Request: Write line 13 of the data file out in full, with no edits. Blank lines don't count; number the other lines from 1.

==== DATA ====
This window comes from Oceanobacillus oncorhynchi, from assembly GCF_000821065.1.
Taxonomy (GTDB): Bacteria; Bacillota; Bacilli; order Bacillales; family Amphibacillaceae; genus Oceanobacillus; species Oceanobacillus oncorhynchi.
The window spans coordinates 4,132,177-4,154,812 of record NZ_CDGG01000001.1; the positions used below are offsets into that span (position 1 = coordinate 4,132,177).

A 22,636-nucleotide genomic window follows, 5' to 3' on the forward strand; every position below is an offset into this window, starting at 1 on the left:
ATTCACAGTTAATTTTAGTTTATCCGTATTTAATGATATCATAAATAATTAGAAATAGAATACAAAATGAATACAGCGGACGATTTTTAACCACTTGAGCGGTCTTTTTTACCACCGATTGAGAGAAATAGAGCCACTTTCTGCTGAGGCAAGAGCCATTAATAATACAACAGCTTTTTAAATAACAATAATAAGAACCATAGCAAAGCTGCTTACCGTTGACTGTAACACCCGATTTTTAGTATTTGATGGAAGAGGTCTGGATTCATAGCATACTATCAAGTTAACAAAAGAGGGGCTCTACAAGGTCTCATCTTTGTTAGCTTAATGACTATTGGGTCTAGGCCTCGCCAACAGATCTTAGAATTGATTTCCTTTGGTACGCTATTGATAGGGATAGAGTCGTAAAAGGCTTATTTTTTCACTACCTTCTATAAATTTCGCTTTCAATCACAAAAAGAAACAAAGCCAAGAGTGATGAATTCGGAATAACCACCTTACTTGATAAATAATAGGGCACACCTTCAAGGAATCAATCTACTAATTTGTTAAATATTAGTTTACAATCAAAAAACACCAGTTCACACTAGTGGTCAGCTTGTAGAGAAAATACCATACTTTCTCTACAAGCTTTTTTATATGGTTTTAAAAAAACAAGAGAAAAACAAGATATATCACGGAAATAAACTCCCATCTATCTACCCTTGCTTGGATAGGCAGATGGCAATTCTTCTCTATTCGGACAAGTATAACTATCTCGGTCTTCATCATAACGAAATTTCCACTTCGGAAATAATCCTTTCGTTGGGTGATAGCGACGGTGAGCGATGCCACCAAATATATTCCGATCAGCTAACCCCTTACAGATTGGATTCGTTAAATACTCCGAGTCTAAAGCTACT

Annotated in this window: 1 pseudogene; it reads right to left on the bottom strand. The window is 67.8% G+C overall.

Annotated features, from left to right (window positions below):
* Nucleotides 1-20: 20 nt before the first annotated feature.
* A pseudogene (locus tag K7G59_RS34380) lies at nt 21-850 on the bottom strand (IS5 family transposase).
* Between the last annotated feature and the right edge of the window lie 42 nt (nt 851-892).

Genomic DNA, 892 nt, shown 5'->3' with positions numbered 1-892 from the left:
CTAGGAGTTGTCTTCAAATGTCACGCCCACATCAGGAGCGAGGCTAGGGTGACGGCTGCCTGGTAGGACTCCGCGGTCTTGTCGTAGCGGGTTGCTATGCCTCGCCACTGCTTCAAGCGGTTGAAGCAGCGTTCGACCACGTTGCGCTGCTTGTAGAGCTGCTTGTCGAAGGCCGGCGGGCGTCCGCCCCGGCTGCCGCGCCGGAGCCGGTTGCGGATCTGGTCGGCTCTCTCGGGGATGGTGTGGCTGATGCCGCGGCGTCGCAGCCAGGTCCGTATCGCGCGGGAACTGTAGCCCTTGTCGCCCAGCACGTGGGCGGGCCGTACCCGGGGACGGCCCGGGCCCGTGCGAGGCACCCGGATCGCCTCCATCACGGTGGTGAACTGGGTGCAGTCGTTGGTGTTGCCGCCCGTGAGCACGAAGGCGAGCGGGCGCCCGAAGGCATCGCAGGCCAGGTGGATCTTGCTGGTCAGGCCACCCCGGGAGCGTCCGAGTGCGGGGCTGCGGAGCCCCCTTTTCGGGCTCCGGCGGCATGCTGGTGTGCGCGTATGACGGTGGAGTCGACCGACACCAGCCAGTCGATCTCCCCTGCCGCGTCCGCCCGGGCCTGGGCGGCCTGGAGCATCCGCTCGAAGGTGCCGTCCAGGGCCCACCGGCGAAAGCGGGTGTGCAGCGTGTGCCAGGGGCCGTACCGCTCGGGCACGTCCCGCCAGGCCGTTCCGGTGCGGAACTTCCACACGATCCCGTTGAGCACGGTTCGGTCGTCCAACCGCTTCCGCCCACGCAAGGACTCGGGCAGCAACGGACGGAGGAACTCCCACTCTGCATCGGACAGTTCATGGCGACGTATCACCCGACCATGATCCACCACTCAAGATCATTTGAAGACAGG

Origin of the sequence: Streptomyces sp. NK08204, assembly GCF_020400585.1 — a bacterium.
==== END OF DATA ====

Origin of the sequence: Streptomyces sp. NK08204, assembly GCF_020400585.1 — a bacterium.